This blog represents most of the newspaper columns (appearing in various Colorado Community Newspapers and Yourhub.com) written by me, James LaRue, during the time in which I was the director of the Douglas County Libraries in Douglas County, Colorado. (Some columns are missing, due to my own filing errors.) This blog covers the time period from April 11, 1990 to January 12, 2012.

Unless I say so, the views expressed here are mine and mine alone. They may be quoted elsewhere, so long as you give attribution. The dates are (at least according my records) the dates of publication in one of the above print newspapers.

The blog archive (web view) is in chronological order. The display of entries, below, seems to be in reverse order, new to old.

All of the mistakes are of course my own responsibility.

Wednesday, August 14, 1991

August 14, 1991 - Bats and bookmobiles

When I was about 10 years old, I found a paper bag hidden in the rafters behind my closet, beyond a little door. The bag was stuffed with old letters.

The letters turned out to be from a boy in the army, written to the daughter of the family who had lived in the house before us. At the bottom of the bag was a telegram: he had been killed in action.

That's sad. But that wasn't the story I told my sister, Mary. She was about four at the time, maybe five. No, -- and I'm not saying I'm proud of this -- I told her the letters had been written by bats. We'd had bats in the house a couple of times, I was her big brother, and she believed me wholeheartedly.

I didn't think about this for years afterward, and I doubt Mary did either, until one day in high school. A teacher commented that the one thing that separated humankind from the rest of the animals was that animals couldn't write. My sister's hand shot into the air and she blurted, "Bats can!"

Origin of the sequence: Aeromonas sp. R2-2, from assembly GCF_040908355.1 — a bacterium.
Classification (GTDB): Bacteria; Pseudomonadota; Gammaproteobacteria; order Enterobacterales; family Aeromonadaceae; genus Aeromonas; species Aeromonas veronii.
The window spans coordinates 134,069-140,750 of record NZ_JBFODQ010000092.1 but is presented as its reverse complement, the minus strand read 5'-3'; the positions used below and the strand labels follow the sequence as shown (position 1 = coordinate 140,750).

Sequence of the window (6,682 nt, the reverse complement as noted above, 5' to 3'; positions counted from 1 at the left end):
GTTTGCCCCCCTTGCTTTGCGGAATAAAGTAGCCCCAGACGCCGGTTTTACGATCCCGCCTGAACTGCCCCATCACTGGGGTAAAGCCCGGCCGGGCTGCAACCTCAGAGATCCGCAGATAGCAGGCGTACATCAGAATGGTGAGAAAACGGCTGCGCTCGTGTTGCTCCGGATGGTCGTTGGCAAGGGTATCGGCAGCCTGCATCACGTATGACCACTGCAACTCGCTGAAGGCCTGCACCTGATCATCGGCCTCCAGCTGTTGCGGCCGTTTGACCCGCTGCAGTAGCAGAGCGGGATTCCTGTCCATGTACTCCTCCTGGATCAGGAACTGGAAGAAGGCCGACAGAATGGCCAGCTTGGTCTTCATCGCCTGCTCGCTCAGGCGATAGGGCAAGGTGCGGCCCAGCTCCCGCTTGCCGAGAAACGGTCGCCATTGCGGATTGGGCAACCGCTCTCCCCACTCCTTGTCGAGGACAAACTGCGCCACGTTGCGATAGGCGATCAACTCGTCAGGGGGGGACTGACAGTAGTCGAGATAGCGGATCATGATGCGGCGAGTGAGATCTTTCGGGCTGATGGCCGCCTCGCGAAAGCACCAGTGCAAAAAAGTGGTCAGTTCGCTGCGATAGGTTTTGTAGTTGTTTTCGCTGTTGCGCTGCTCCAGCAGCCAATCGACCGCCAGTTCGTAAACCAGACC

Even before her 16-year-old peers started laughing, and as her face began to redden, Mary suddenly realized that her big brother was not entirely reliable. I was away at college by then, which may have saved my life.

Sometimes, you hear things when you're young, or when you're not so young, that you buy into absolutely. It can be a rude awakening to find out that you were utterly and completely wrong.

I had a feeling something like that when I got back the report about our survey of rural residents (which I mentioned in my July 24, 1991 column). One of the Library Trustees had suggested that before we spent a lot of money on a bookmobile, that we try to find out just what people in the outlying areas really wanted in the way of library service. I was sure that the bookmobile would be the preferred choice.

But overwhelmingly (by about 70% to 30%), survey respondents wanted us to improve existing services at existing locations, rather than launching something new.

I was also surprised to discover that rural residents were more likely to have library cards than people who live near our branches, and more likely to use them.

But when I spent some time interviewing our rural library users myself, I began to understand. People who live outside the towns are used to driving. They plan weekly trips to pick up groceries, and in the name of efficiency, they schedule a lot of other things at the same time. For a lot of them, one of those things is a library visit.

When we asked survey participants if they thought they would actually use a bookmobile, most people said no. When I asked some of the people I know why that might be, they told me they were already using one (or more) of our branches, and they weren't too keen on adding yet another trip somewhere else every week, especially since a bookmobile wouldn't have as many library materials as a branch anyhow.

Given those circumstances, the Library Board will re-consider purchasing a bookmobile. I have recommended that they use the money originally set aside for the bookmobile to buy more materials for our branches, and develop a mail-order service for the homebound.

We'll be announcing a public hearing on the subject soon, just to make sure we hear from the people who didn't happen to get surveyed, and I haven't happened to talk to.

Meanwhile, I'm pleased to announce that beginning August 12, we have doubled the hours of our smallest branch: the Louviers Library will be open on Monday afternoons, from 3 to 7, AND its usual Thursday afternoon, also from 3 to 7.

I probably shouldn't mention that we've had some trouble with bats at Louviers. But I've written them some stern letters, and things are better now.

You didn't know bats can read?

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